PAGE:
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Carvers Coaches has taken Scania coaches for a number of years, and has just added three more to its fleet. Peter Jackson learns why the Swedish manufacturer is its first choice

Located in the industrial town of Ellesmere Port, Cheshire, Carvers Coaches is a family-run firm with a history dating back to 1968. Handling pretty much the entire spectrum of coaching work, the company’s 15 vehicles range from 18 to 70 seats and can be found on everything from school services to international tours.

With such a broad spectrum of work to take care of, having the right vehicles is of course critical; as a CBW reader you’ll surely know how costly vehicle breakdowns and downtime can be to an operator’s image – and bottom line.

For owner Mark Carver, Scania has emerged as the manufacturer of choice in recent years. According to him, the quality of its products in combination with the level of aftercare and parts availability results in a winning combination – so much so that he’s just added three more to his company’s fleet.

Lee Wale, UK Retail Sales Manager at Scania Bus and Coach (left), with Mark Carver
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Power trio

Beginning with the smallest in terms of length, the first of Carvers’ trio of new Scanias is a 12.1m 4×2 Scania Touring based on the Scania K 360 IB chassis. It has 51 passenger seats with leather headpads, piping, three-point seatbelts and seat back tables. It also has a centre sunken toilet, a Frenzel drinks unit, DVD player with two monitors, climate control air-conditioning, and Alcoa Dura-Bright alloy wheels.

The second is another Scania Touring, this time a 13.9m 6×2 variant based on the K 410 EB chassis. Its spec is shared with the 12.1m example, though it seats 59 (and of course has an extra axle!).

Last but by no means least is a 12.8m 4×2 Scania Interlink, also built on the K 410 EB chassis. Its 53 passenger seats are trimmed in half leather with piping and, like the previous two vehicles, feature three-point seatbelts and seat back tables. The Interlink also sports a centre sunken toilet, a hot drinks unit, a DVD player with two monitors, climate control air-conditioning and Alcoa Dura-Bright alloy wheels.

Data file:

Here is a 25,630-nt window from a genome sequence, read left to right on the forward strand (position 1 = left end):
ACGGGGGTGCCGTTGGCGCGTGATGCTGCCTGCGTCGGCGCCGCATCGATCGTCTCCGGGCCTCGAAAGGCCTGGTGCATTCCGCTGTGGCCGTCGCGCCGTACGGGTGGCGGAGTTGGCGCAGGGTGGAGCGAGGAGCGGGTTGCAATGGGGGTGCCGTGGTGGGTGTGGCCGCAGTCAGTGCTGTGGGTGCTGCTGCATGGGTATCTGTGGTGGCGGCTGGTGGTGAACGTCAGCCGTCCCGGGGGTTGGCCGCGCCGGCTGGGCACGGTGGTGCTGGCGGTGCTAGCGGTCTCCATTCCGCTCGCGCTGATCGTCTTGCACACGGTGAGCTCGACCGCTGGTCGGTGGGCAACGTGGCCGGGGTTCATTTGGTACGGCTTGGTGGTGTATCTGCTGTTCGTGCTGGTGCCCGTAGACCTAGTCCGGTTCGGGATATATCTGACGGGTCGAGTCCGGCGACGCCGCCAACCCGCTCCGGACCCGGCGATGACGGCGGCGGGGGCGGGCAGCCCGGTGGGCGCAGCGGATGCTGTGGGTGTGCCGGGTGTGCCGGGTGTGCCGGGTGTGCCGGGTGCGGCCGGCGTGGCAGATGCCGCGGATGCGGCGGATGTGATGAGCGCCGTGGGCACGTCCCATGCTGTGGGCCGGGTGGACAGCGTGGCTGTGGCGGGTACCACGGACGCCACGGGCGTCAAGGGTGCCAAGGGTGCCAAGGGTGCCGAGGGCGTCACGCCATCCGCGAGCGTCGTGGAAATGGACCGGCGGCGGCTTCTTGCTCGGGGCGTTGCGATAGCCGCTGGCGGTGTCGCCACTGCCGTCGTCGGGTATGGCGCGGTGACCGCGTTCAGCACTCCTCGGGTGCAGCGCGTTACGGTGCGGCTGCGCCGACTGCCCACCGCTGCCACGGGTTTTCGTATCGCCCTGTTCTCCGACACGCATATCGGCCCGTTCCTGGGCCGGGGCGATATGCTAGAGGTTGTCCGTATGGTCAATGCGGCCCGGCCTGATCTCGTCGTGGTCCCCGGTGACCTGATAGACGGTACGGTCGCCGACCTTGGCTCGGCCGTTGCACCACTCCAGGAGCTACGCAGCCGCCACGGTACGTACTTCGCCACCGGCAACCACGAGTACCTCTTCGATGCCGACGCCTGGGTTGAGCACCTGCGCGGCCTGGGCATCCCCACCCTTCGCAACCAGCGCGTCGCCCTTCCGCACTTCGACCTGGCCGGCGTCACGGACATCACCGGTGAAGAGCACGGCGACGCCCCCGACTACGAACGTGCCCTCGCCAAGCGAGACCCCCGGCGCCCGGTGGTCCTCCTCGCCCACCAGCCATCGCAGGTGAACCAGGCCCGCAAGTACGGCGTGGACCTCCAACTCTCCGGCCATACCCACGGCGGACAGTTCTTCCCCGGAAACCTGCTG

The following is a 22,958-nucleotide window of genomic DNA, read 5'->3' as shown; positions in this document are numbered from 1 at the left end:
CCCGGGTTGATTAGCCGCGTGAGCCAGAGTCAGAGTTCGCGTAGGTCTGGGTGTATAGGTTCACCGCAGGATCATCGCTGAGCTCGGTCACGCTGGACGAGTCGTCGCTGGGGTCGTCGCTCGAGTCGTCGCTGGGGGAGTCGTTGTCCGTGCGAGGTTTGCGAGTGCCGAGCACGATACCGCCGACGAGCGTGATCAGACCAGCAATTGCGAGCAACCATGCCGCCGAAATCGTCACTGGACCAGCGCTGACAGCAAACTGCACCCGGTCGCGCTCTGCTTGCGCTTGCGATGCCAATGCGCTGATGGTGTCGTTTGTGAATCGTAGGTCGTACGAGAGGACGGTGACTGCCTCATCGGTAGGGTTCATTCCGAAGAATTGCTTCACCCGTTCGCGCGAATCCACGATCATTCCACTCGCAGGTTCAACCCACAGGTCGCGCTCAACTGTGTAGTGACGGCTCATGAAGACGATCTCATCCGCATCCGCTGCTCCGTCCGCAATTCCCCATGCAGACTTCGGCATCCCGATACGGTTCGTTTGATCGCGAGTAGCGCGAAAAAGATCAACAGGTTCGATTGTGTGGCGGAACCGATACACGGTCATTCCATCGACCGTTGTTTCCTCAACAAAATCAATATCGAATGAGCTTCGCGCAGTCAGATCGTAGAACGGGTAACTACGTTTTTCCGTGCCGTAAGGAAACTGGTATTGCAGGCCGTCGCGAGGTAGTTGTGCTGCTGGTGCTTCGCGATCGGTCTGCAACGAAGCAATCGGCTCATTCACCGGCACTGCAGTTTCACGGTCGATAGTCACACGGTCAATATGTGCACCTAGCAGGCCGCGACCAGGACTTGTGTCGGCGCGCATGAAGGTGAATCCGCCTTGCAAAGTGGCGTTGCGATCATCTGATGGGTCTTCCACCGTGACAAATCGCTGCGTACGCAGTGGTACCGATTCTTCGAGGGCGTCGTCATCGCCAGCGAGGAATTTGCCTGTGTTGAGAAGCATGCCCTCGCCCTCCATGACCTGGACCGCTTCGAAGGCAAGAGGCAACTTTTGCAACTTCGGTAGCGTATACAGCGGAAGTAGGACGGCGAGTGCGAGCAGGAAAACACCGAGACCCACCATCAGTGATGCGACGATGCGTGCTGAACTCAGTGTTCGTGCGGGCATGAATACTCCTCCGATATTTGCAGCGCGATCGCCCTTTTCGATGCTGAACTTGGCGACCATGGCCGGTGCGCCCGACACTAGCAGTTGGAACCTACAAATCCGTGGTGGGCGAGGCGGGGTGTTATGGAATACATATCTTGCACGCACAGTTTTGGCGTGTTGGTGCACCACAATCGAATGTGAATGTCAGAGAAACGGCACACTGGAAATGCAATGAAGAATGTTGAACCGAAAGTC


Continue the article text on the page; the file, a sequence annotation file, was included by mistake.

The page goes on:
Flexibility and peace of mind

As lavishly-optioned as the new vehicles are, what’s particularly worth noting with Carvers’ latest order is the way they were purchased. First off, Scania has supplied the vehicles with PSVAR (Public Service Vehicle Accessibility Regulations) conversions to be carried out at a later date, built into the purchase price. By taking this approach, Mark and his team have greater flexibility in terms of how the vehicles can be used. For example, they could be operated in their current state for a number of years – taking advantage of the increased luggage capacity resulting from not having a wheelchair lift fitted – on long-distance tour work, and then converted to PSVAR-spec later in life to tackle rail replacement work.

Crucially though, the order has been supported by the Government’s Coronavirus Business Interruption Loan Scheme (CBILS), with funding provided by accredited CBILS lender, Scania Financial Services. Contributing further to the fixed, known costs for Carvers Coaches is a two-year repair and maintenance contract, which is included with all new Scania coaches.

“Despite the ongoing effects of coronavirus, we believe it is essential to continue investing in quality vehicles to protect our brand image and the future of the business,” Mark commented. “We have taken advantage of CBILS, as this allows us to defer our loan repayments for 12 months when hopefully operating conditions will be returning to normal.

“Two years’ repair and maintenance to be carried out by Scania Ellesmere Port, where Mark Urmston and his team have always given us excellent levels of service, was also included in the deal. This, together with the fact that Scania were able to include future PSVAR conversions in the upfront purchase price, was a deal clincher.”

Lee Wale, UK Retail Sales Manager for Scania Bus and Coach, added: “We are delighted to have been able to assist Carvers Coaches, which has been a loyal and valued Scania customer since 2003.”

“We provide a wide range of services and these vehicles give us the flexibility we need,” continued Mark. “In addition to schools contracts – which all our vehicles are involved in – the two Tourings are all-rounders, with the 4×2 being able to access places which would be too tight for the 6×2. The high-specification Scania Interlink will focus primarily on our private hire, long distance work and touring activities.”